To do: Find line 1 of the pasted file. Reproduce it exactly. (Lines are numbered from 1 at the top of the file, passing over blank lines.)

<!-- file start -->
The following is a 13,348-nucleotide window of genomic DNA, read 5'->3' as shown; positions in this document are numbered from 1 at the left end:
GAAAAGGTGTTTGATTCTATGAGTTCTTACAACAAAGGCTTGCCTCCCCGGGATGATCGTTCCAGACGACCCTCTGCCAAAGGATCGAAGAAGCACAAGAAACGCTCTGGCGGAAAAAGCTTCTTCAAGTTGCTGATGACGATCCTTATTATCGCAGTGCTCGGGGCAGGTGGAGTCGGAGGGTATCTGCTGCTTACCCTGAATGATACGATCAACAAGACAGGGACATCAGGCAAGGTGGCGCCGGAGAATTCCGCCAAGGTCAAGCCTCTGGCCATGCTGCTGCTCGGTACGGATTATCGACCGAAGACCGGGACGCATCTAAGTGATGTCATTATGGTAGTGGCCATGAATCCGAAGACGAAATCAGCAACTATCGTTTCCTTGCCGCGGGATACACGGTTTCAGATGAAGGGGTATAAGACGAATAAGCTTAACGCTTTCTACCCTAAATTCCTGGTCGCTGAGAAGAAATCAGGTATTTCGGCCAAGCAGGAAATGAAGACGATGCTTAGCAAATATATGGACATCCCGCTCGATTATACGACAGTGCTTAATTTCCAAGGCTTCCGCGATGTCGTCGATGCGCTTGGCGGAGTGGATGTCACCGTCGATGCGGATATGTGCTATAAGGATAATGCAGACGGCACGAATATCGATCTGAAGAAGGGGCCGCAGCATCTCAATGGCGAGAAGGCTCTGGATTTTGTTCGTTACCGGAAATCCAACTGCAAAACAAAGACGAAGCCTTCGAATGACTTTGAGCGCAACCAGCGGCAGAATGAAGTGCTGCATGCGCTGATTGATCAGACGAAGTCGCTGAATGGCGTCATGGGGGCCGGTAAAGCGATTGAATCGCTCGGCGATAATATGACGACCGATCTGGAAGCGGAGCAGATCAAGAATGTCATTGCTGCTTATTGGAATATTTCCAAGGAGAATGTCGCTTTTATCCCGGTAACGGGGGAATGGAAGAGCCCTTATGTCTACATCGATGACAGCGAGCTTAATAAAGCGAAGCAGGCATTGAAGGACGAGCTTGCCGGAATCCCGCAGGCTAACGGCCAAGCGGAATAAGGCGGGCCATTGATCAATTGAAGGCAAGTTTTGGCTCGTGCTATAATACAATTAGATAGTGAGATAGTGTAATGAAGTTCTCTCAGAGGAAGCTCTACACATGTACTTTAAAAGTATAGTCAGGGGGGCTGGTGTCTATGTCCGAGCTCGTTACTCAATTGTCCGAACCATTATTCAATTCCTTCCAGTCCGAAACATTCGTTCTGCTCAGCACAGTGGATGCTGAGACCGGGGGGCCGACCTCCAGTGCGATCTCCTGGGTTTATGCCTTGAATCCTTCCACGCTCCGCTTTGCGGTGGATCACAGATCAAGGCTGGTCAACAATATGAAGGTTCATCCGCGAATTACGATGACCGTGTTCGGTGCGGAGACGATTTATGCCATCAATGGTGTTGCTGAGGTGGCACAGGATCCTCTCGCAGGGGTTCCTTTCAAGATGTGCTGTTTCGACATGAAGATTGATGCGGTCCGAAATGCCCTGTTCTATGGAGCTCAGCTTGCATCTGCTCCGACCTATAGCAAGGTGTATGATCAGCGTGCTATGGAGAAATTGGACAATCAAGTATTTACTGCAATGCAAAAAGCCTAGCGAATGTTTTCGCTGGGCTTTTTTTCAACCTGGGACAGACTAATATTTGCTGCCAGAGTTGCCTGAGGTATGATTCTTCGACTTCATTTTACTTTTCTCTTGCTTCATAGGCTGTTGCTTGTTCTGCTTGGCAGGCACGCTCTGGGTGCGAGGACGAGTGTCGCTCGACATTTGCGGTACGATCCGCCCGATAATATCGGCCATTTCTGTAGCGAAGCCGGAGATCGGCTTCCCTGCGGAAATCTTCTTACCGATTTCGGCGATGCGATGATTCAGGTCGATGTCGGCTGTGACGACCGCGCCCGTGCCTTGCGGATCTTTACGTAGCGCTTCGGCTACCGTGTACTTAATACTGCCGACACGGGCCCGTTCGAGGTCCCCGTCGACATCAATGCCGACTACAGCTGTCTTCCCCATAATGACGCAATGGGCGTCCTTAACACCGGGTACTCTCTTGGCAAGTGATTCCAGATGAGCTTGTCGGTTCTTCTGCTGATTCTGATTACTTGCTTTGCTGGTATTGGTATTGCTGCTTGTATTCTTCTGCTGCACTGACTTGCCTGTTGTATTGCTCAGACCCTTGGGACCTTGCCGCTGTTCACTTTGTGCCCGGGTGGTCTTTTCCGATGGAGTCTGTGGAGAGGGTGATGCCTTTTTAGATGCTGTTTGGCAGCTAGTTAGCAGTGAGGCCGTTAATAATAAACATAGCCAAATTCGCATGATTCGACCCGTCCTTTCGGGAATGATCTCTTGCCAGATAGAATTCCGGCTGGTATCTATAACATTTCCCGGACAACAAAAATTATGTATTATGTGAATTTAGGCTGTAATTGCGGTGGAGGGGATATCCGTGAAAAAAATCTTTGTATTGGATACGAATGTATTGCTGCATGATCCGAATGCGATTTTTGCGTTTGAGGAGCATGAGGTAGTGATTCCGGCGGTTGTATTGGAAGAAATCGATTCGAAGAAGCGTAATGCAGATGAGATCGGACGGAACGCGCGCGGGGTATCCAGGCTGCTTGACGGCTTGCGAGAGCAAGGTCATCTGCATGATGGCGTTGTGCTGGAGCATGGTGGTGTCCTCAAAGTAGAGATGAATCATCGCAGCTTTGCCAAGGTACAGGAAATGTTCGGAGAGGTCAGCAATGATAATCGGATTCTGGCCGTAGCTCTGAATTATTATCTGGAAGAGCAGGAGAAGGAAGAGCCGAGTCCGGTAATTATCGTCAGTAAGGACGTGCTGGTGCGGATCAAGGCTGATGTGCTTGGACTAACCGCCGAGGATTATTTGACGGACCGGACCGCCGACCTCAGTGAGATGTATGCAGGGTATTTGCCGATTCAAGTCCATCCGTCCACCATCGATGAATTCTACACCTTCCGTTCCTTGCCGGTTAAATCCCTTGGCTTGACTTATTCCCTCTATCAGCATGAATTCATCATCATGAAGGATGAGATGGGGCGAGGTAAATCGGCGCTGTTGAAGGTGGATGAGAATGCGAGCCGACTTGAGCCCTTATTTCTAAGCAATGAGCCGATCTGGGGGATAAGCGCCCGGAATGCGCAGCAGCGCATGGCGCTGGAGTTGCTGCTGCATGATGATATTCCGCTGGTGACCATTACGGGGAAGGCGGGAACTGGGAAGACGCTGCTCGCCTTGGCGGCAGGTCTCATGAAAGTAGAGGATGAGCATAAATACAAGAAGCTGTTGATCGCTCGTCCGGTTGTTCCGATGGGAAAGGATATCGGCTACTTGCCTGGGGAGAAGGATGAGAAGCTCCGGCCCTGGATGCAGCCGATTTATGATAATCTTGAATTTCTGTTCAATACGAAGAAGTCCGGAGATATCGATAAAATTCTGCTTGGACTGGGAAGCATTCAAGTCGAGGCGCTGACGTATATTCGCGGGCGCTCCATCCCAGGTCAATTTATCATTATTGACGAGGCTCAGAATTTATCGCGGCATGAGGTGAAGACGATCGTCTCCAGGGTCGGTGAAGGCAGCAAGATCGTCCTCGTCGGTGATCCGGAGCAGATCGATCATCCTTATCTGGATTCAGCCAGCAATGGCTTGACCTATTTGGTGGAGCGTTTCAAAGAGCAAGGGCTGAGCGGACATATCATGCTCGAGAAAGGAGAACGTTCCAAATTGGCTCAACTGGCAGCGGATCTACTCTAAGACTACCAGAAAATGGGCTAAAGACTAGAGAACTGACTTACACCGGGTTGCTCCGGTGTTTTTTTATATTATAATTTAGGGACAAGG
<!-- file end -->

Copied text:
The following is a 13,348-nucleotide window of genomic DNA, read 5'->3' as shown; positions in this document are numbered from 1 at the left end: